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Performance in WinRAR

Now we are going to introduce to you one more interesting test in which we use WinRAR version 3.8 to compress and then uncompress a 1.13GB folder with 8118 files in 671 subfolders. The files are documents and images in various formats – the contents of a flash drive of an author of this review. These operations are done on the tested HDD. WinRAR is usually used to benchmark CPUs, but it can make a good test for HDDs if you select the lowest compression level and use a huge amount of files. The HDD’s performance should affect the speed of compressing/uncompressing then.

Unfortunately, we could not perform this test for the 3-platter Hitachi 5K500, Samsung M6 and Western Digital Scorpio Blue.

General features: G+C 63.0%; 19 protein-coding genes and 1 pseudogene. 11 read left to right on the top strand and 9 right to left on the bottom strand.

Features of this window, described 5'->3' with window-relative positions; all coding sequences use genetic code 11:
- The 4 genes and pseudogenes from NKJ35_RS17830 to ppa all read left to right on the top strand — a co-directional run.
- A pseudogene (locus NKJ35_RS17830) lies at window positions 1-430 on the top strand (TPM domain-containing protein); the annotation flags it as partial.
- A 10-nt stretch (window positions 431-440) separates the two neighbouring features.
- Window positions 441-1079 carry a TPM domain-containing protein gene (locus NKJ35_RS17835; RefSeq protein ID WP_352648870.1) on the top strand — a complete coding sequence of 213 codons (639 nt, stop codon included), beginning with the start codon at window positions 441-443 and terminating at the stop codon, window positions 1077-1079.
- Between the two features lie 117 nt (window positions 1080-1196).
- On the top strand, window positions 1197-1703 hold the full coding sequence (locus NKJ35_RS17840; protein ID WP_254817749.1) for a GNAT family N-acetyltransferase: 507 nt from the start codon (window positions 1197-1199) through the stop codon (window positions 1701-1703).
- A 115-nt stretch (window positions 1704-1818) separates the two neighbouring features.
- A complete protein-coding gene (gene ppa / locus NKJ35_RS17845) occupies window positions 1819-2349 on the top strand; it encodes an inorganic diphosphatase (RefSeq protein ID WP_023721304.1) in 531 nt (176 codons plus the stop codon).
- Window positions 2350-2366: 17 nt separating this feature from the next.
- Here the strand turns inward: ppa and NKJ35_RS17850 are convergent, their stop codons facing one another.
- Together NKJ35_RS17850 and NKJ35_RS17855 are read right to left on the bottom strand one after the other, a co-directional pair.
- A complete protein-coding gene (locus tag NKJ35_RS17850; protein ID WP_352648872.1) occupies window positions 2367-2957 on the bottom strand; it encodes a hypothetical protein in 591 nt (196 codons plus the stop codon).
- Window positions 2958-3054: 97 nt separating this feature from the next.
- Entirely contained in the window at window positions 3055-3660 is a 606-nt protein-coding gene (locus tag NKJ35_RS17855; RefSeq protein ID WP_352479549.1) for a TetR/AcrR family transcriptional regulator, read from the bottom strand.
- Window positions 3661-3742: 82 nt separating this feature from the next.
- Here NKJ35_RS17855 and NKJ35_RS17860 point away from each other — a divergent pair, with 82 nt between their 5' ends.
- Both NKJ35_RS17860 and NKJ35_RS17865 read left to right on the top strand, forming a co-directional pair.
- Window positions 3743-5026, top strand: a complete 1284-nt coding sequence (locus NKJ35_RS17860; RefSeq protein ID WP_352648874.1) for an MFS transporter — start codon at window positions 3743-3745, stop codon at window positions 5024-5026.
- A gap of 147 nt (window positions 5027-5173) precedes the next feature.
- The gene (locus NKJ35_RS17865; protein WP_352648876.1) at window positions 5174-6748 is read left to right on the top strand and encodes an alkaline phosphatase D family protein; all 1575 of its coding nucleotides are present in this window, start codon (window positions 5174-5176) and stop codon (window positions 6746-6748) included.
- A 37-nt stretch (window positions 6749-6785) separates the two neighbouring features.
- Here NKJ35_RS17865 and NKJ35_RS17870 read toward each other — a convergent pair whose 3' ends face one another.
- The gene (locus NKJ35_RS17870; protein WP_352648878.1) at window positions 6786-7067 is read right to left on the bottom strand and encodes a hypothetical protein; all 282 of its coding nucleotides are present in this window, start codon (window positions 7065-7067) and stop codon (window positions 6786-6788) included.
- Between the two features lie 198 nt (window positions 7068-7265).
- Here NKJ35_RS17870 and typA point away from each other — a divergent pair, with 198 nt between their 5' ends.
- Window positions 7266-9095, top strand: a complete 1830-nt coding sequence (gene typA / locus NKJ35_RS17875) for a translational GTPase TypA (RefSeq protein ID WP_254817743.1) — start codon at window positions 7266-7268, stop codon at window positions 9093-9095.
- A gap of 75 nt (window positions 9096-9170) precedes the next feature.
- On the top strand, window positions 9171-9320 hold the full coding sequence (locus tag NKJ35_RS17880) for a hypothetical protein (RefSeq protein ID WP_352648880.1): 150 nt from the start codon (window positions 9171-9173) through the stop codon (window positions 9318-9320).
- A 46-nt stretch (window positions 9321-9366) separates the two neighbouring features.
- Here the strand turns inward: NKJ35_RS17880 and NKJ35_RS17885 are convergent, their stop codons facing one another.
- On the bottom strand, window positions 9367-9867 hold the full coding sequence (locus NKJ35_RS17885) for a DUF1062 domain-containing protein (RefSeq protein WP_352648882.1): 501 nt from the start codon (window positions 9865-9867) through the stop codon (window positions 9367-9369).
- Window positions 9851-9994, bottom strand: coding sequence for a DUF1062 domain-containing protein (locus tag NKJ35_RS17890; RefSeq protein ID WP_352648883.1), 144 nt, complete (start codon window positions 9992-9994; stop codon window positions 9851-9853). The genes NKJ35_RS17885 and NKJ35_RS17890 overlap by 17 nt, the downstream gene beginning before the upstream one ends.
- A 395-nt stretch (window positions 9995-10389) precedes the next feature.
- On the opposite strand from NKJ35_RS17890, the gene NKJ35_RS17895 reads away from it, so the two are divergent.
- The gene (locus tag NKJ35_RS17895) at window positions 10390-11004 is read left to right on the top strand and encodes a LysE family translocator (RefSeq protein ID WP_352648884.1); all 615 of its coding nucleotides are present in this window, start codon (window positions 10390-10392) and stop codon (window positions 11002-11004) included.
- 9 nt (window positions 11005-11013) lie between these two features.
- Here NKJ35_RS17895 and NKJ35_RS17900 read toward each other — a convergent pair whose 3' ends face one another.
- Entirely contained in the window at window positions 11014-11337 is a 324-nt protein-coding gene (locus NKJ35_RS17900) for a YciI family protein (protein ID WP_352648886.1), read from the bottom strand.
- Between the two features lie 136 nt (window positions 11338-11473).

Does the HDD affect the performance of WinRAR? Yes. The difference of 45 seconds during archiving amounts to 7% of the total duration of the test (about 11 minutes). Perhaps that’s not something you should worry about, but anyway. Uncompressing takes less than 2 minutes and the difference between the HDDs is over half a minute, i.e. over 25%.

Now let’s analyze the results.

Archiving is a mixed load of sequential and random reading of very small files with subsequent writing of a single large file. The Seagate 7200.4 proves to be the best under this load. Three out of the five 5400rpm HDDs pass the test with similar results while the Toshiba and Seagate 5400.6 are slower than them.

When the archive is being unpacked, the HDD reads one large file and writes sequentially numerous small files. This test is won by the new Samsung but its advantage over the others is not large. We can only see that the Fujitsu is slow, probably due to its low speed of writing files.

 
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